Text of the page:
Fitness trackers can help monitor health for some people, but can exacerbate disordered eating for others

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(NEW YORK) — Brooklyn-based boxing instructor Nancy Chen said her Apple Watch was able to hone in on the effectiveness of her workouts.

But it wasn’t until her watch broke that she said she realized it ended up exacerbating some unhealthy behaviors.

“I really struggled with disordered eating, pretty much like off and on throughout college,” Chen told ABC News. “I realized that after like three months of not wearing [the watch], it really helped confirm that I was like moving past my eating disorder.”

Chen’s experience is not uncommon among the users of those devices, according to medical experts who point to some of the potential downsides posed by relying on the devices and data.

“There is a drawback for some, and we see this is more common in individuals that really seek perfection in a lot of aspects of our lives,” Dr. Rebecca Robbins assistant professor of medicine at Harvard Medical School, told ABC News.

Many users may experience benefits from knowing their fitness levels, sleep quality, and other general health metrics.

In August 2021, Christopher Oakley, a professor at University of North Carolina at Asheville, said readings from his Apple Watch were able to convince skeptical doctors that he was having a heart attack even though it appeared his heart had calmed down between the time he left his home and got to the hospital, according to ABC affiliate WLOS.

Apple did not provide a comment to ABC News when asked about its devices.

The company’s website said the Apple ECG app can not detect cannot detect a heart attack, blood clots, strokes or other heart conditions and users should consult emergency services or a medical professional if they are not feeling well.

While some of the tech companies behind the devices said their goal is to help their users have the best information about their workout they said they have been working to create a better balance.

“Being able to have visibility into what your body is doing and how your health is going. I think that’s only good,” Shelton Yuen, the director of research at Fitbit, told ABC News.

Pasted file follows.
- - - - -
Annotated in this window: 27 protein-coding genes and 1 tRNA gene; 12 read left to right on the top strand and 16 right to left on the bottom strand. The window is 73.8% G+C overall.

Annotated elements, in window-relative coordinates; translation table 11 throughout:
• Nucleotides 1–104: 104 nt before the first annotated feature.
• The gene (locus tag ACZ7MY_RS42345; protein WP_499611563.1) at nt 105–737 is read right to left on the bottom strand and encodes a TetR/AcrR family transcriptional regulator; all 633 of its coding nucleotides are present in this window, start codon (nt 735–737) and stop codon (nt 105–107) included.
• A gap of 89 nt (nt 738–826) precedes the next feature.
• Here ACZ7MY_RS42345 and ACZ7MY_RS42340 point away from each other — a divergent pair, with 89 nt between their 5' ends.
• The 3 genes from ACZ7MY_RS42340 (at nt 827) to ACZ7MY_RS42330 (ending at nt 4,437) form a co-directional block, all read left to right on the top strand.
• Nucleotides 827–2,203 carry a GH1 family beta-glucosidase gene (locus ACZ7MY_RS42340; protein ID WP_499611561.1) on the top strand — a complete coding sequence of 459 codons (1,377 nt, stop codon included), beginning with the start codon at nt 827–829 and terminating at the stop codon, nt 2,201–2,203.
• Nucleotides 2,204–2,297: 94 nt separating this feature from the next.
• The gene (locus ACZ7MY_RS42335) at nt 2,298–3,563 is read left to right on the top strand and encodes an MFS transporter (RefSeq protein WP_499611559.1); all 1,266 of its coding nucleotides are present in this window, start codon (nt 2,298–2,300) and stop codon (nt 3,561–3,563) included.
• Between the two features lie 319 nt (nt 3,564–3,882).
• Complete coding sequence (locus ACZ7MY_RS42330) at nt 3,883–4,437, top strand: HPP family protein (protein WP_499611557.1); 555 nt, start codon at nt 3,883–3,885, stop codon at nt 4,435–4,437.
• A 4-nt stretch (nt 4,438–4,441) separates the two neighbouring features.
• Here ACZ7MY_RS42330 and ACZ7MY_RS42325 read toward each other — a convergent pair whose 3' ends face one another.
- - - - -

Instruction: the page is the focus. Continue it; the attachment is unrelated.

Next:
Sarah Madaus of Brooklyn told ABC News she first started tracking her workouts and health with a Fitbit.

“For a while, it made me feel successful because I was like looking at my weekly stats and it was like, ‘Look that you crushed it,"” she said.

She later asked her parents for an Apple Watch which she now admits became a “chokehold” for her.

“It’d be like, ‘Oh, you didn’t close your rings today.’ And I’m like, ‘You better hustle. Sorry, guys can’t come to the party, can’t go to dinner,"” Madaus said.

A 2017 study of college students published in the medical journal “Eating Behaviors” found that using a fitness tracker is linked with a higher rate of eating disorder symptoms in some, but didn’t necessarily cause the behaviors.

Anxiety around wearables isn’t limited to food, according to studies.

In one case study, one woman who was diagnosed with atrial fibrillation developed health anxiety after she ran nearly 1,000 ECG recordings through her smartwatch.

“When you’re bombarded with all of this constant information about your heart, your sleep, your weight, your fitness level, all of this stuff… I think a lot of times of trouble comes from we’re putting a lot of that understanding or expectation for understanding on the individual,” Dr. Tom Hildebrant, an associate professor of psychiatry Ichan School of Medicine, told ABC News.

Some tech companies are taking different approaches to the trackers.

The Oura Ring sits on a user’s finger and doesn’t have a screen that displays their workout and health information. Users can check the data on their phone or computer.

Shyamal Patel, the head of science for Oura Ring, told ABC News that his company’s devices and apps are made with user control in mind.

“You want to calibrate your activity goals or you can actually turn off calorie tracking,” he said.

Yuen also told ABC News that Fitbit devices also allow users to stop tracking certain metrics.

“We try to meet our users where they are so that we can help them establish and meet the goals that they care about,” he said.

Hildebrant said that if anyone is feeling too overwhelmed by the trackers and apps they should stop using them for one or two weeks and see how they feel mentally and physically.

Chen and Madaus told ABC News that they were able to have better workouts once they stopped using their Apple Watches.

“I think I was able to really focus on the workout and be very private,” Chen said,

“It’s really like you can focus so much more on the mind-muscle connection to and like how you’re actively feeling,” Madaus said.

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